I sip a café Americano, my elbow at a perfect right angle to my body. I strike my best, “inscrutable, yet approachable,” pose. At adjacent tables, younger women chat. Each one ignores me more than the next.
I open my laptop to a gobble-throated reflection. ”Who the hell are you?” sneers my inner 30-year-old.
A younger man with John Wayne’s chin walks by.
If I could just be him…
Then, I’d go find Francoise, the French girl I followed into the post office in Salta, Argentina. I queued behind her, needing nothing, wanting only to catch her scent. She asked whether I’d like to cross the Chaco with her. I was committed to Karen and Utte, the German girls. We were heading north in a rented red Ford. I suddenly preferred France over Germany. In La Paz, a note, “To Mark,” hung crookedly on the hotel bulletin board. Francois had dumped Paraguay for me. But Paris called her home.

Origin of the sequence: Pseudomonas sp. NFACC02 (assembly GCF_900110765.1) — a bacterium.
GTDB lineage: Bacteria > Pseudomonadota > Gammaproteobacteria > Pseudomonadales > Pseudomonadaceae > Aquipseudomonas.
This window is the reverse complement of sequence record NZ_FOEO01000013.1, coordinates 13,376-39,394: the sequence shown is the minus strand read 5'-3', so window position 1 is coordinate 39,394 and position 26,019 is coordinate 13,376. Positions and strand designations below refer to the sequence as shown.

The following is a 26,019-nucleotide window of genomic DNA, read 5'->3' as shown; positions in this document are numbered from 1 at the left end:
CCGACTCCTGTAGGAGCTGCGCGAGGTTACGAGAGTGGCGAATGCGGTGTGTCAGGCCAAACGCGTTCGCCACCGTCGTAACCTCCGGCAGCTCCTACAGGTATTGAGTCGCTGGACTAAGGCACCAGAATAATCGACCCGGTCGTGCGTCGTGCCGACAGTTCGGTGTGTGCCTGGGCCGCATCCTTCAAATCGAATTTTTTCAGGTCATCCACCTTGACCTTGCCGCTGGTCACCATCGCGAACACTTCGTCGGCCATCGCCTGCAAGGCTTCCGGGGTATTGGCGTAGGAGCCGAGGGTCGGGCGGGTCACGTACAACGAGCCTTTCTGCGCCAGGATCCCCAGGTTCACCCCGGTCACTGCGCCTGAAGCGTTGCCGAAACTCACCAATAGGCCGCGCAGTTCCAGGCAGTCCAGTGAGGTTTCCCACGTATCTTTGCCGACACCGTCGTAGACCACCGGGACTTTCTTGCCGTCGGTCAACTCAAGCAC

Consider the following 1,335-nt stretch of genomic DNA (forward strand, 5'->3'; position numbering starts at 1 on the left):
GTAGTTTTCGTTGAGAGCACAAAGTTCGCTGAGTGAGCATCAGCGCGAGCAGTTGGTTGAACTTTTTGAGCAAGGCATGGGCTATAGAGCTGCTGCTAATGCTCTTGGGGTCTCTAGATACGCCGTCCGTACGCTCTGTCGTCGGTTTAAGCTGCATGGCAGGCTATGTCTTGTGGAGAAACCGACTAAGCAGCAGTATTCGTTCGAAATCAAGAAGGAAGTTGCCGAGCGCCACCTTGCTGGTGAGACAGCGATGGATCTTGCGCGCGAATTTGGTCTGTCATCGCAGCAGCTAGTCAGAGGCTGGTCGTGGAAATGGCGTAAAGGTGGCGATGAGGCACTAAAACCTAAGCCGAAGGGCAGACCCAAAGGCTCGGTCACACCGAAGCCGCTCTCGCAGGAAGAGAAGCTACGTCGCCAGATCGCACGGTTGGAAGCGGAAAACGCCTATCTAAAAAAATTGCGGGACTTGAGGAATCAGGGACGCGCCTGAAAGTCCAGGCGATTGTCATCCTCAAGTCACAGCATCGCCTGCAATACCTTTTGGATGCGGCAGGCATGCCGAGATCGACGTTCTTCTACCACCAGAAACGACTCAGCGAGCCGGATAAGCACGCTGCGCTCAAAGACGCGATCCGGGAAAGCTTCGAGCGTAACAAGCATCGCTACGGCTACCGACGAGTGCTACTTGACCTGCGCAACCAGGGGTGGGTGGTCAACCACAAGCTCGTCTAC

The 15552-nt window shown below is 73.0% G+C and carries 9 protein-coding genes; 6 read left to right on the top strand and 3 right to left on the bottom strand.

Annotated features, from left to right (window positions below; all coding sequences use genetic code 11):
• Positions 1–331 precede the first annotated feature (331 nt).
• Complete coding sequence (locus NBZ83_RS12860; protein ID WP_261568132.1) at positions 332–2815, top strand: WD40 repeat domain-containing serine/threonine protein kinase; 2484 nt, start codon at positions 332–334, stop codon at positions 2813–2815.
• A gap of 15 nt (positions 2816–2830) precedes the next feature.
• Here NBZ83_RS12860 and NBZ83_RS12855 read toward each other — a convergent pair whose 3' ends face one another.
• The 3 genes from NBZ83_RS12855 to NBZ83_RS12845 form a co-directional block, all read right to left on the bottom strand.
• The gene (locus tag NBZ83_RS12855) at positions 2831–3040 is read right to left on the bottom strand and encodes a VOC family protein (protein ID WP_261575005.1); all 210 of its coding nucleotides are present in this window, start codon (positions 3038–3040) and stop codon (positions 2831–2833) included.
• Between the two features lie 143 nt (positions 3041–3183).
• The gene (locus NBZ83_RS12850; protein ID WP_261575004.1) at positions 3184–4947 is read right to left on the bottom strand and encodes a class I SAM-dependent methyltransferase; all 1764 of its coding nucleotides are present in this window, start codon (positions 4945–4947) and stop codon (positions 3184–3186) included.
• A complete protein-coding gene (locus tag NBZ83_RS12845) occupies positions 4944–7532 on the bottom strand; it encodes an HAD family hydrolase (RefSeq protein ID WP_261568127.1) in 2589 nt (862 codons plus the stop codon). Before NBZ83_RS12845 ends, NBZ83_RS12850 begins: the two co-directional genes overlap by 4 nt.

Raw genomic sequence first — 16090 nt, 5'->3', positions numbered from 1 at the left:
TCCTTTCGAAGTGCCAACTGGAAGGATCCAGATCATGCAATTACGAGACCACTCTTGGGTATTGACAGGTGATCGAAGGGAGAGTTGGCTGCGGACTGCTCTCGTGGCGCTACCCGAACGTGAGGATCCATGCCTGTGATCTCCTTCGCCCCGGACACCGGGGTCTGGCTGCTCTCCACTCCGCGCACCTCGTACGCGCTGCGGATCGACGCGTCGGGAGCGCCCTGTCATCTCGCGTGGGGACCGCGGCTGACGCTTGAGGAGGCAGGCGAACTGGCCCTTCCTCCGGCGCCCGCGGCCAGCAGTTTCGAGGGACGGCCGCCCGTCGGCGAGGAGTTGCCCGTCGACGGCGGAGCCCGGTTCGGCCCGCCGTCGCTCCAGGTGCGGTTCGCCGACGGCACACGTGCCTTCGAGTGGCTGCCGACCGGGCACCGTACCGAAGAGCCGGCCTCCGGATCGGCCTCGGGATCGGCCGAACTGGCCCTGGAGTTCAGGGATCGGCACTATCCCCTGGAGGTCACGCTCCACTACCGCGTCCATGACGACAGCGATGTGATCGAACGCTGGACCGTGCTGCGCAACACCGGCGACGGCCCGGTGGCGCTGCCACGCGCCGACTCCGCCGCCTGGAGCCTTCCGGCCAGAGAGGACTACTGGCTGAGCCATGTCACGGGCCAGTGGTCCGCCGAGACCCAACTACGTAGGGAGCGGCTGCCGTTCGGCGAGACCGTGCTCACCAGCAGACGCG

Or, I’d look for Michelle, the American girl with devouring eyes. We first kissed in the reptile house of the London zoo. Later, we locked ourselves in the bathroom of the Carter Lane Youth Hostel. We lay still whenever someone knocked. She headed south with a friend. I left her messages in the visitor logs of Europe’s best museums and cathedrals.
Or, I’d look for Rachel, the Kiwi who thumped down beside me as I dozed in that sunny hillside depression. Her ears were whisper magnets. Her laughter confirmed my immortality. After, we ran down, propelled by Himalayan wind, her hand slipping in and out of mine. She said I’d enjoy the South Island. I said India couldn’t wait.
Hell, if I could be him, I’d even take the unheated short bus, in winter, from Golmud out over the Tibetan Plateau. It’ll boast an impressive melancholy-chicken to freezing-passenger ratio of 2:1. It’ll stall repeatedly crossing 5000-meter passes. It’ll roll into Lhasa after 44 bottomless hours.